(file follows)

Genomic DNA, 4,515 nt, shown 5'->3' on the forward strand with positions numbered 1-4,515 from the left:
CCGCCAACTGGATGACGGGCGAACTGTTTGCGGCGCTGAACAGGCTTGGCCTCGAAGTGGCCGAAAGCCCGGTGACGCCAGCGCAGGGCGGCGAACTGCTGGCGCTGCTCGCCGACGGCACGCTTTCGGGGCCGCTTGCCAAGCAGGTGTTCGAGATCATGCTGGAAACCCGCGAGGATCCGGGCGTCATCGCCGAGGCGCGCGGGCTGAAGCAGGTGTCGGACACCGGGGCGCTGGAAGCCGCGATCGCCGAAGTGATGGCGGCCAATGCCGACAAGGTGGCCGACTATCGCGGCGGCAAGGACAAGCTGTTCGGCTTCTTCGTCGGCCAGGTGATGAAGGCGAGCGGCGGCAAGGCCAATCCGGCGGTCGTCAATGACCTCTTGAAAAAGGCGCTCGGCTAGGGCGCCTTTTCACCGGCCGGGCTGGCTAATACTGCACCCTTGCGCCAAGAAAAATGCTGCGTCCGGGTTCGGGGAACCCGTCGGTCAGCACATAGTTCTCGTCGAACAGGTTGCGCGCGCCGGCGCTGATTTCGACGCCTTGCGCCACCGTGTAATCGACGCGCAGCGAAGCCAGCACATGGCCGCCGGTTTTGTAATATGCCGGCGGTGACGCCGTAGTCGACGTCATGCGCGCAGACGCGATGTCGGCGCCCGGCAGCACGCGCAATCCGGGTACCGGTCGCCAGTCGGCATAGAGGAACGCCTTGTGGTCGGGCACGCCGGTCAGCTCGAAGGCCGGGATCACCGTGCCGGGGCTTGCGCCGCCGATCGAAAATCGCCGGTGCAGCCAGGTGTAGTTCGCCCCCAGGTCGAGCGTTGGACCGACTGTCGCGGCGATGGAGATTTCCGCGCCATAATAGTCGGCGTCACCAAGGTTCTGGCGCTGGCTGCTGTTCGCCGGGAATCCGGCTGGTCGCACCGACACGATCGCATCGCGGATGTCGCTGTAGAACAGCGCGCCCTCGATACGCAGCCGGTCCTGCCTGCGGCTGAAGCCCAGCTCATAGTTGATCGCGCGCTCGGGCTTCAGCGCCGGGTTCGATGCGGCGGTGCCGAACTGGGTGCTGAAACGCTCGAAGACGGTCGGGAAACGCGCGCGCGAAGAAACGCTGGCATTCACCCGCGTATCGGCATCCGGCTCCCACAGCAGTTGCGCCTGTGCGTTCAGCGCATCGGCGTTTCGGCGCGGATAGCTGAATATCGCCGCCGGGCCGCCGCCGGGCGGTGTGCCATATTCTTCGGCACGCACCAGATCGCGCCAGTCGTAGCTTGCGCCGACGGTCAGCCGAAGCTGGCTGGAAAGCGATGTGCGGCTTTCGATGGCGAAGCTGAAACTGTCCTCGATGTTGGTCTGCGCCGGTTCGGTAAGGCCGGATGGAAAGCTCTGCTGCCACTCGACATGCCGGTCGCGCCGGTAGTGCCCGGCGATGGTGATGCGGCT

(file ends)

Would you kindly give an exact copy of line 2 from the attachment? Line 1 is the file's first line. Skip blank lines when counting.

CCGCCAACTGGATGACGGGCGAACTGTTTGCGGCGCTGAACAGGCTTGGCCTCGAAGTGGCCGAAAGCCCGGTGACGCCAGCGCAGGGCGGCGAACTGCTGGCGCTGCTCGCCGACGGCACGCTTTCGGGGCCGCTTGCCAAGCAGGTGTTCGAGATCATGCTGGAAACCCGCGAGGATCCGGGCGTCATCGCCGAGGCGCGCGGGCTGAAGCAGGTGTCGGACACCGGGGCGCTGGAAGCCGCGATCGCCGAAGTGATGGCGGCCAATGCCGACAAGGTGGCCGACTATCGCGGCGGCAAGGACAAGCTGTTCGGCTTCTTCGTCGGCCAGGTGATGAAGGCGAGCGGCGGCAAGGCCAATCCGGCGGTCGTCAATGACCTCTTGAAAAAGGCGCTCGGCTAGGGCGCCTTTTCACCGGCCGGGCTGGCTAATACTGCACCCTTGCGCCAAGAAAAATGCTGCGTCCGGGTTCGGGGAACCCGTCGGTCAGCACATAGTTCTCGTCGAACAGGTTGCGCGCGCCGGCGCTGATTTCGACGCCTTGCGCCACCGTGTAATCGACGCGCAGCGAAGCCAGCACATGGCCGCCGGTTTTGTAATATGCCGGCGGTGACGCCGTAGTCGACGTCATGCGCGCAGACGCGATGTCGGCGCCCGGCAGCACGCGCAATCCGGGTACCGGTCGCCAGTCGGCATAGAGGAACGCCTTGTGGTCGGGCACGCCGGTCAGCTCGAAGGCCGGGATCACCGTGCCGGGGCTTGCGCCGCCGATCGAAAATCGCCGGTGCAGCCAGGTGTAGTTCGCCCCCAGGTCGAGCGTTGGACCGACTGTCGCGGCGATGGAGATTTCCGCGCCATAATAGTCGGCGTCACCAAGGTTCTGGCGCTGGCTGCTGTTCGCCGGGAATCCGGCTGGTCGCACCGACACGATCGCATCGCGGATGTCGCTGTAGAACAGCGCGCCCTCGATACGCAGCCGGTCCTGCCTGCGGCTGAAGCCCAGCTCATAGTTGATCGCGCGCTCGGGCTTCAGCGCCGGGTTCGATGCGGCGGTGCCGAACTGGGTGCTGAAACGCTCGAAGACGGTCGGGAAACGCGCGCGCGAAGAAACGCTGGCATTCACCCGCGTATCGGCATCCGGCTCCCACAGCAGTTGCGCCTGTGCGTTCAGCGCATCGGCGTTTCGGCGCGGATAGCTGAATATCGCCGCCGGGCCGCCGCCGGGCGGTGTGCCATATTCTTCGGCACGCACCAGATCGCGCCAGTCGTAGCTTGCGCCGACGGTCAGCCGAAGCTGGCTGGAAAGCGATGTGCGGCTTTCGATGGCGAAGCTGAAACTGTCCTCGATGTTGGTCTGCGCCGGTTCGGTAAGGCCGGATGGAAAGCTCTGCTGCCACTCGACATGCCGGTCGCGCCGGTAGTGCCCGGCGATGGTGATGCGGCT